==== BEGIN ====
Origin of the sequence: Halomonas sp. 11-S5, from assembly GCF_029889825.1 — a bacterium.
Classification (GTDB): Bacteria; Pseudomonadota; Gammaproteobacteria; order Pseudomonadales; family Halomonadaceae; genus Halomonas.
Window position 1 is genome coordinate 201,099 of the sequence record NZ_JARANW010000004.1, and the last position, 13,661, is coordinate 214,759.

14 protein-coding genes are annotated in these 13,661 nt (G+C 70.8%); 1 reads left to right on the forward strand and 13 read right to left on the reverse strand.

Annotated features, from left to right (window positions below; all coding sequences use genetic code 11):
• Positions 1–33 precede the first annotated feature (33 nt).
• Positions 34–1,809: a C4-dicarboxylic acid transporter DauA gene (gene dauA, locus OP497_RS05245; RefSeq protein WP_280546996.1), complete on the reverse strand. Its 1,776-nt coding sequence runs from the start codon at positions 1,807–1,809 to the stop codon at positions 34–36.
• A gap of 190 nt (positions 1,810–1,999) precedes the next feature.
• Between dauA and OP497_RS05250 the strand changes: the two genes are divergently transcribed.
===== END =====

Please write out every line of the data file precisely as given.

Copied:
Origin of the sequence: Halomonas sp. 11-S5, from assembly GCF_029889825.1 — a bacterium.
Classification (GTDB): Bacteria; Pseudomonadota; Gammaproteobacteria; order Pseudomonadales; family Halomonadaceae; genus Halomonas.
Window position 1 is genome coordinate 201,099 of the sequence record NZ_JARANW010000004.1, and the last position, 13,661, is coordinate 214,759.

14 protein-coding genes are annotated in these 13,661 nt (G+C 70.8%); 1 reads left to right on the forward strand and 13 read right to left on the reverse strand.

Annotated features, from left to right (window positions below; all coding sequences use genetic code 11):
• Positions 1–33 precede the first annotated feature (33 nt).
• Positions 34–1,809: a C4-dicarboxylic acid transporter DauA gene (gene dauA, locus OP497_RS05245; RefSeq protein WP_280546996.1), complete on the reverse strand. Its 1,776-nt coding sequence runs from the start codon at positions 1,807–1,809 to the stop codon at positions 34–36.
• A gap of 190 nt (positions 1,810–1,999) precedes the next feature.
• Between dauA and OP497_RS05250 the strand changes: the two genes are divergently transcribed.